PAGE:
Golden Isles 2017 Visitor Guide Page 30 Heritage & Culture

30 2017 Official Visitor Guide HERITAGE & CULTURE (800) 933-2627 25,000 B.C. The Golden Isles formed following the Pleistocene Ice Age. Larger islands, such as St. Simons Island, are estimated to be between 35,000 - 40,000 years old. The smaller islands, like Little St. Simons Island, were formed from the larger islands and are believed to be about 5,000 - 7,000 years old. 1566 - 1685 Spanish missions were established along the coast. A prominent mission formed at Fort King George in present-day Darien, about 10 miles north of Brunswick. This mission, called Santo Domingo Talejo, later moved to the northern end of St. Simons Island and was renamed Asao. 1742 The troops at Fort Frederica sprang to action July 1742 for the Battle of Bloody Marsh. With the help of the Scottish Highlanders from Darien, Oglethorpe's men defeated the Spanish, who were planning to take over the Georgia coast and add it to their Florida territory. 1810 The first St. Simons Lighthouse was completed. The lighthouse was built by James Gould. The original lighthouse stood 85 feet tall and its base was made of tabby, part of which probably came from the ruins at Frederica. This lighthouse was later destroyed by Confederate troops during the Civil War to prevent Union forces from using it to navigate the coast. The current lighthouse was built in 1872 and still serves as an active aid to navigation. 1790s - 1861 During the plantation period, there were 10-14 plantations located on St. Simons Island. Plantations, like Hofwyl-Broadfield Plantation, were also found in Brunswick as well as on Jekyll Island. Rice, cotton, sugar and other agricultural products were grown on these plantations. Rice was produced at Hofwyl-Broadfield Plantation until 1913, when the plantation transitioned to a dairy farm. Hofwyl-Broadfield Plantation is still standing today and is open to the public for tours. 1820 Christ Church, chartered in 1808, was built near the site of Fort Frederica. The church was also badly damaged during the Civil War. Anson Dodge, Jr. rebuilt Christ Church in 1884 as a memorial to his first wife, who died in India on their honeymoon. 1736 Fort Frederica and the town of Frederica was established by British General James Oglethorpe on the west side of St. Simons Island. 44 men and 72 women and children were the first settlers at Frederica. A second fort, Fort St. Simons, was built a few years later near the present day Lighthouse and Pier area. 2500 B.C. Guale and Mocama Indians made their way to the coast, fishing, hunting and gathering oysters to survive in the area. Middens, large areas of oyster shells and other refuse discarded by Native Americans, still exist today and can be seen in undeveloped areas on St. Simons Island and on Little St. Simons Island. 1754 Following the military successes on St. Simons Island, England signed a peace treaty with Spain. British troops were withdrawn from Fort Frederica. A fire in 1758 badly damaged the town of Frederica and it eventually became a lost town. HISTORY TIMELINE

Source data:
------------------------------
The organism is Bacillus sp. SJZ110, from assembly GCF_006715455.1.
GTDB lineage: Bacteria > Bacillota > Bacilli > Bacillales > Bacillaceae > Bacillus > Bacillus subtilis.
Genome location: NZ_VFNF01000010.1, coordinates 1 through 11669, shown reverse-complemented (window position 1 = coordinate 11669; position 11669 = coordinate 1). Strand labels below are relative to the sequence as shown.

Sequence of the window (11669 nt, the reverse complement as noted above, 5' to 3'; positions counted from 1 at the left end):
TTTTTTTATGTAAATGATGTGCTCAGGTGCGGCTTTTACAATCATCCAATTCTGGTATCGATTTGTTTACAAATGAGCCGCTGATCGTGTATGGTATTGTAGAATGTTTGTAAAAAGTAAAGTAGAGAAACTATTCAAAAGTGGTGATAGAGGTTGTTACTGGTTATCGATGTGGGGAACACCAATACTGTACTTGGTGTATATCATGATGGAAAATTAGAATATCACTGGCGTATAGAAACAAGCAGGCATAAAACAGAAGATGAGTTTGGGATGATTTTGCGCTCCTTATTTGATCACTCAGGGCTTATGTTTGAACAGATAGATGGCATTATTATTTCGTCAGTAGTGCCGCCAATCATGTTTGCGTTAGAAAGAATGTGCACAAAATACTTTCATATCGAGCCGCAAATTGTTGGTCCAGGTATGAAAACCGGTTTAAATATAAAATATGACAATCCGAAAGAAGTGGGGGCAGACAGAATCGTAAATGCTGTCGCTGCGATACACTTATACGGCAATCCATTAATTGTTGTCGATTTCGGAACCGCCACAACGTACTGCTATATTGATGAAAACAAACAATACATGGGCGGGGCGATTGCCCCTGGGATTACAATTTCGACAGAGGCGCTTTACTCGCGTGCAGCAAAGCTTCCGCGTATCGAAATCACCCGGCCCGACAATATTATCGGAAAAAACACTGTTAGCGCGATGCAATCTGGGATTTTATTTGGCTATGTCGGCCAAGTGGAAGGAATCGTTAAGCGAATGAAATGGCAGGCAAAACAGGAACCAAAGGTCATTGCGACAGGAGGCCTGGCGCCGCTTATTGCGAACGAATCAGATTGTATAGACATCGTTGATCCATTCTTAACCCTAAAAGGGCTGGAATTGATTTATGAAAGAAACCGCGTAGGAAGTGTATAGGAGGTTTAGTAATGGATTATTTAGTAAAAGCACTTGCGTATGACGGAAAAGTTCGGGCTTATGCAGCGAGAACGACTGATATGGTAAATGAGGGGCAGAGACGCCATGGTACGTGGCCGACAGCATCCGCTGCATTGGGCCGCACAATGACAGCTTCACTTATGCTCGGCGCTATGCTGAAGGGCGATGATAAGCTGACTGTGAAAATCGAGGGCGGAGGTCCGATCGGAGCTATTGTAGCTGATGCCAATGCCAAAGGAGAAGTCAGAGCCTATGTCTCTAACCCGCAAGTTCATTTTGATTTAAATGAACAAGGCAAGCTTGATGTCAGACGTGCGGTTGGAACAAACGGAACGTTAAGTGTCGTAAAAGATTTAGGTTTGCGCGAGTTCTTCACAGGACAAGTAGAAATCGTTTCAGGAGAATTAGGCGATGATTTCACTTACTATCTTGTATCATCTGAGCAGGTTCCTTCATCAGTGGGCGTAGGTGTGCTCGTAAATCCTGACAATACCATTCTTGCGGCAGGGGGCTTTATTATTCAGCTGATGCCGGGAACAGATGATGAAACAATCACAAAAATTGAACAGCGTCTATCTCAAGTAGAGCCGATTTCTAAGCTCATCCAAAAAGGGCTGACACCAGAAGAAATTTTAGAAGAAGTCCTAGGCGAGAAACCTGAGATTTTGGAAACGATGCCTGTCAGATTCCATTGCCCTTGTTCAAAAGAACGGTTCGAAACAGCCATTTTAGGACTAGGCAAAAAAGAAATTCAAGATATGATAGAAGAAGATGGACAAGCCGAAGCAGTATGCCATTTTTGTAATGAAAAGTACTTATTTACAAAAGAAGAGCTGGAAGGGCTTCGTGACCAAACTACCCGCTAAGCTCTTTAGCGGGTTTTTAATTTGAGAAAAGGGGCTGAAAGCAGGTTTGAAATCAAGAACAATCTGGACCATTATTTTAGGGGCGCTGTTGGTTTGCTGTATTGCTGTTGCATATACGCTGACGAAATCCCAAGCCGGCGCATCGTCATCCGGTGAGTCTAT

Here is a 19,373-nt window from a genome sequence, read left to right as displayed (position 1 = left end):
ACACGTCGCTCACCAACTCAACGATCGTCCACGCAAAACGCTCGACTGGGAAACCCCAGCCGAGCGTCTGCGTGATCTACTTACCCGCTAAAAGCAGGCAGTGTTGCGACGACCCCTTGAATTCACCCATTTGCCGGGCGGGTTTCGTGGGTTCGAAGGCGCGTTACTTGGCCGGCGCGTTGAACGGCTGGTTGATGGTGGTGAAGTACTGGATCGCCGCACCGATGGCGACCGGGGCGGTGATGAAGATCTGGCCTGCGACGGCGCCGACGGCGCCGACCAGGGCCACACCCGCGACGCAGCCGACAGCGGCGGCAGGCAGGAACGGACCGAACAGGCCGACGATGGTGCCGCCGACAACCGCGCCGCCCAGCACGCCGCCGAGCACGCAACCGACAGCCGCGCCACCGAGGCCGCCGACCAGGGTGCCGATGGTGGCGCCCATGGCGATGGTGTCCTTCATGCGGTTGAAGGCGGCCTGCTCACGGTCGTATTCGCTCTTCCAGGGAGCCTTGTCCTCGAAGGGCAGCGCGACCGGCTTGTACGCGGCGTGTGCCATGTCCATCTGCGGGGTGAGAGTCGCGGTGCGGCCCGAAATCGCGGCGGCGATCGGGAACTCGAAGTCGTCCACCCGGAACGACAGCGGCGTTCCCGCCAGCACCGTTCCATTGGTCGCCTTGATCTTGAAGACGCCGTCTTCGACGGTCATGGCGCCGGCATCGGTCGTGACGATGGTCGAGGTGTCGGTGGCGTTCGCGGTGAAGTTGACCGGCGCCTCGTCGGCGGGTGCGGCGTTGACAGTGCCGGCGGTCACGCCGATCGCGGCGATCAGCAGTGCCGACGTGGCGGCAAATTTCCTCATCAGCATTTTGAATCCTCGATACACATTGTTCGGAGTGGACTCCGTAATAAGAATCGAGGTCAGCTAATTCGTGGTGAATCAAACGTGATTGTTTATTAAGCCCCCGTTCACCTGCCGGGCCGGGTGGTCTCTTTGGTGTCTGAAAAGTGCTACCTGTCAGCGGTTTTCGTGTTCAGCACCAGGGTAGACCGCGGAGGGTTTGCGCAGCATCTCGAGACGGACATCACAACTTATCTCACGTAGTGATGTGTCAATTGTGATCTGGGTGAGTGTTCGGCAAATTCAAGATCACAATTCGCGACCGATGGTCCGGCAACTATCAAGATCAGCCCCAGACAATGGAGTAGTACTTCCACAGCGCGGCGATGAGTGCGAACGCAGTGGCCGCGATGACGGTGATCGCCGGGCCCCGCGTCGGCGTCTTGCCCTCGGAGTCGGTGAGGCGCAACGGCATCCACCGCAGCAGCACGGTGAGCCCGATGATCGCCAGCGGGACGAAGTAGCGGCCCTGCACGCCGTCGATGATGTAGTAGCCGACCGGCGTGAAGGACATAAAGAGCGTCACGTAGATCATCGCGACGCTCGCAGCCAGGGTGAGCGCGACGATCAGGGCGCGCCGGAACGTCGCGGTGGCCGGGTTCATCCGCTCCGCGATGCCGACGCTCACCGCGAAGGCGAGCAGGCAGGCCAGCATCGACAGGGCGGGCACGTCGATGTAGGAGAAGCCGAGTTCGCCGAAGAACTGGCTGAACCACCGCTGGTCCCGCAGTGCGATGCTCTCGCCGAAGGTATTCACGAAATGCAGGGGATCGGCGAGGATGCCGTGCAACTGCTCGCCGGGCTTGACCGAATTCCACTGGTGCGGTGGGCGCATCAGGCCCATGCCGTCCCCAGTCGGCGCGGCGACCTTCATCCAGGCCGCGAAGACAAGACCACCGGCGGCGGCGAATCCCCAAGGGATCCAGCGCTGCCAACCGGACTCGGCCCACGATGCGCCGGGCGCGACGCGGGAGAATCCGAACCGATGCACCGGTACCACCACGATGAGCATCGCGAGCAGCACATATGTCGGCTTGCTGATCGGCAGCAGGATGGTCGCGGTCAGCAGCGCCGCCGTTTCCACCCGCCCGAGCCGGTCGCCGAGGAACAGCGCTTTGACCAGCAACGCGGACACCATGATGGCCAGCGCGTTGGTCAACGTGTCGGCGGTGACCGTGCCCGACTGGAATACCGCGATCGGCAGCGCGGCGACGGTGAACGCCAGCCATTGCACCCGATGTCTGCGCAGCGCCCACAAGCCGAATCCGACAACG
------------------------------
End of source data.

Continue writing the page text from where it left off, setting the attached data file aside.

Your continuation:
Previous Page
Next Page